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    14. I like how so many small artists are starting to make dolls! Especially dolls with new bodytypes and more variety of skintones.
      I also love 3D sculpting (and would like to learn someday), I'm disabled + ashtma so I can't be around the traditional materials. But 3D sculpting makes doll making accessible to more people!
       
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    15. When I first became interested in the hobby back in 2007, I was very disappointed in the male sculpts, who were all very pretty and terribly effeminate. Not that I have anything against pretty, but I wanted to collect male sculpts that were not almost indistinguishable from the girls. In recent years, many of the men have become overall truly male, with strong features that leave no doubt as to their gender. I love that!

      Another trend that makes me happy is the growing availability of larger and larger dolls. I know that they are not for everyone, but I really enjoy the feel of a substantially heavy BJD. It used to be that 65cm was considered a big chunk of resin, but now 75cm has become fairly common, and some companies make 80 - 110cm as basic dolls. Patiently waiting for Dollmore to create a 110cm, truly masculine Trinity guy...
       
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    16. This is so true. I haven't been on a forum in years and came back to the hobby I didn't intend to spend much time on DoA. Butit's reminded me how much joy I used to get from the internet and how little I get now.

      More masculine features on males, and more realistic features on female dolls are probably related trends. I very much appreciate the latter (I find myself turned off many sculpts by very unrealistic little noses) I have no love for the latter. It's good that the variety is there for people who like that.
       
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    17. PREACH. One of the reasons I feel so evangelical about this subject is that there are generations online now who haven't had this experience (forums, blogs, email lists, livejournal/dreamwidth) to compare it to, and also haven't had experience of time entirely offline (which I do every few weeks for my own sanity)

      Perhaps this doesn't matter, and the contrast is only a thing that bugs oldies - if you're a Web 2.0 native, you're made happy by the new platforms. Buuuut....perhaps, people don't know that the alternative exists, and they would be happier if they knew it was an option.

      I had exactly the same experience you describe, specifically swapping from Tumblr to Dreamwidth, and also stopping using modern Windows and using a Linux operating system on my computer instead - which brought back the sheer joyousnous I felt as a kid using Windows 95. I'd thought it was just nostalgia. It wasn't; modern operating systems are designed more for passive consumers than active users, it is a very different experience, and my Linux makes me feel empowered. And exactly that word you choose: joy.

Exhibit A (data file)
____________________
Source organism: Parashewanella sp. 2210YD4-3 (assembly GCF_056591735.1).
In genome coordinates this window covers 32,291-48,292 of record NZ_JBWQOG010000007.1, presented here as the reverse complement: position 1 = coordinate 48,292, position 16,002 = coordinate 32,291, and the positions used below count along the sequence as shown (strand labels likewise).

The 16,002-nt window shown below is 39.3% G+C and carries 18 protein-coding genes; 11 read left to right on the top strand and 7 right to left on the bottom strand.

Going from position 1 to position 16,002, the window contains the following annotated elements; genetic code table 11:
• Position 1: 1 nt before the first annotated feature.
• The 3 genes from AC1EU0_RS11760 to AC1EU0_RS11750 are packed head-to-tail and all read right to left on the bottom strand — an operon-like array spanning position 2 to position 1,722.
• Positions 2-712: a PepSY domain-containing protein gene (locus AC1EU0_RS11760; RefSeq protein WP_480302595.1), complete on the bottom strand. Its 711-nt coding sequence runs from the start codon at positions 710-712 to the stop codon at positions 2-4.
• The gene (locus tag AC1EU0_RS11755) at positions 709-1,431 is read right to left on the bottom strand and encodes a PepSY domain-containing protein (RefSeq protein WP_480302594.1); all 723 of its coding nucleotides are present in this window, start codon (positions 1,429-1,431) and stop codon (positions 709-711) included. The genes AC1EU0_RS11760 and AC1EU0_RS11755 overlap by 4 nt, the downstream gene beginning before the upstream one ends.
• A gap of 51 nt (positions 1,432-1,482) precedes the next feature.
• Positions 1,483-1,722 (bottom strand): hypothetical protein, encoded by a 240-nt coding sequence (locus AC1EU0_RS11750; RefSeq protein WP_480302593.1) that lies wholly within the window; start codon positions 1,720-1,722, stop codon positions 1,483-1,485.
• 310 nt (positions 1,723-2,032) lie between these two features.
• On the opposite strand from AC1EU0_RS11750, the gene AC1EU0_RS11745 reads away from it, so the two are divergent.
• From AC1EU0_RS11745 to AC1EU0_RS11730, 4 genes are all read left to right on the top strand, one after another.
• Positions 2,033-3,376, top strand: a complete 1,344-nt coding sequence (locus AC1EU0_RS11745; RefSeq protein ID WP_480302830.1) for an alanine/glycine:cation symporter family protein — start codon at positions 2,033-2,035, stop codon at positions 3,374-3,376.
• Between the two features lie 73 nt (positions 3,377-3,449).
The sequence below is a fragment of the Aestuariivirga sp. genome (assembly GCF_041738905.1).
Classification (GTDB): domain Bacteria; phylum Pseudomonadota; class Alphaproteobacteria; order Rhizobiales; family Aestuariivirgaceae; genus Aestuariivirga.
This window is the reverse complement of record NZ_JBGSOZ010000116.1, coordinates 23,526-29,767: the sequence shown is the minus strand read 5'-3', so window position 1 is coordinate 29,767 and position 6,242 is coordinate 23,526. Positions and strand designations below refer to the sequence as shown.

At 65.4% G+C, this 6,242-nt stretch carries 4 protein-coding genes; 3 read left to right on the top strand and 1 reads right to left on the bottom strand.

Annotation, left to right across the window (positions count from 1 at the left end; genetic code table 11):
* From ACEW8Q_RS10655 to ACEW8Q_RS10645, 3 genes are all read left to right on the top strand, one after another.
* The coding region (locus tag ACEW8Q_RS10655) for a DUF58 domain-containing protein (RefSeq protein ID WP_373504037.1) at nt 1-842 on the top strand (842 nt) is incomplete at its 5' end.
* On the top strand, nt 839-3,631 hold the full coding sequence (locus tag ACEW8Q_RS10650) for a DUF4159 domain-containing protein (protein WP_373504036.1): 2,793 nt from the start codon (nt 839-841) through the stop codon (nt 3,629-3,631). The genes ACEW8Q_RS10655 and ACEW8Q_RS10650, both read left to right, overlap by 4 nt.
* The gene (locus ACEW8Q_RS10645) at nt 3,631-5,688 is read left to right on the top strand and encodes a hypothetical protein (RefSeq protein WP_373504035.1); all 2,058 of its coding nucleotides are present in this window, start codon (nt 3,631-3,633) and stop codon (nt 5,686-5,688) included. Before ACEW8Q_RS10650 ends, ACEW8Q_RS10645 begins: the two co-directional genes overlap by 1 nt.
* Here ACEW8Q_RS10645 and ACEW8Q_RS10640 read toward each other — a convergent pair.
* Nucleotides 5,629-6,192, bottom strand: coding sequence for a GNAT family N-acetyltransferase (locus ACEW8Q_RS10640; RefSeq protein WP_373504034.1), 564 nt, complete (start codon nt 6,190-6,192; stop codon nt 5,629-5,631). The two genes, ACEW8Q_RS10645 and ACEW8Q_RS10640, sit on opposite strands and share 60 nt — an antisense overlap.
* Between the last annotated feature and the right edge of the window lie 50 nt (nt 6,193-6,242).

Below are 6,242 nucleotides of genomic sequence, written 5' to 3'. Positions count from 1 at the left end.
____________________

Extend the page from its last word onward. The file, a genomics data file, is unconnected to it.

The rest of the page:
But it was also difficult, like relearning an old muscle, to remember on my Dreamwidth that...wow, when someone writes me a comment, I have to properly read it and then write a response...I can't just click like. Which was weird until I got back into the groove, because it's a very different way of existing online. It feels like the difference between fast food, glossy but unfilling somehow, and a proper oaty granola - difficult to chew, you can have a lot less of it, but nourishing. Participating, not just browsing.
       
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    18. I love the shift to insta for viewing, but I've also had trouble making friends on it. It doesn't help that I don't have 24/7 internet. But then again I've always had trouble making friends online. I usally made friends by attending meet ups and THEN connecting to them online :sweat
      I love seeing all the artists work, but it feels like a lot of them want consumer interaction. Not looking to make friends.
      I miss how easy it was to find a meet up and meet people(though some of that is more covids fault).
       
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    19. This! Every word of it.
      I am very much a forum person and one of the big changes I've seen in many of my hobbys is how they slowly started to decline as Facebook gained popularity. Many of my old favourite hangouts for doll stuff have died the slow and agonizing "Facebook-death" as new users with shorter and shorter attention spans in combinations with older users giving up, burn out or move on makes posting more and more infrequent. I think one of the differences there is that to me, slow posting is fine, as long as the posts made have quality and substance, while many who come to forums from platforms like facebook or instagram tend to se lack of responses right away as a signal to move away. I don't get that mentallity at all, but I have also never used any of those platforms myself, so what do I know?
       
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    20. I too use Linux, and I really hate how more internet use is via phones and tablets. not because they aren't convenient, (on my phone right now; thankfully one with a qwerty keyboard) but because they so agressively de-skill people, particularly those made by apple. for years I could copy and paste things from facebook and twitter on my phone, and now I can't. Because they made it so you can only copy whole posts/comments/tweets which is NEVER what I want, so that it was "easier" for people who don't know how to copy-paste... But everything that's "easier" is inevitably less flexible. The whole thing is wildly upsetting.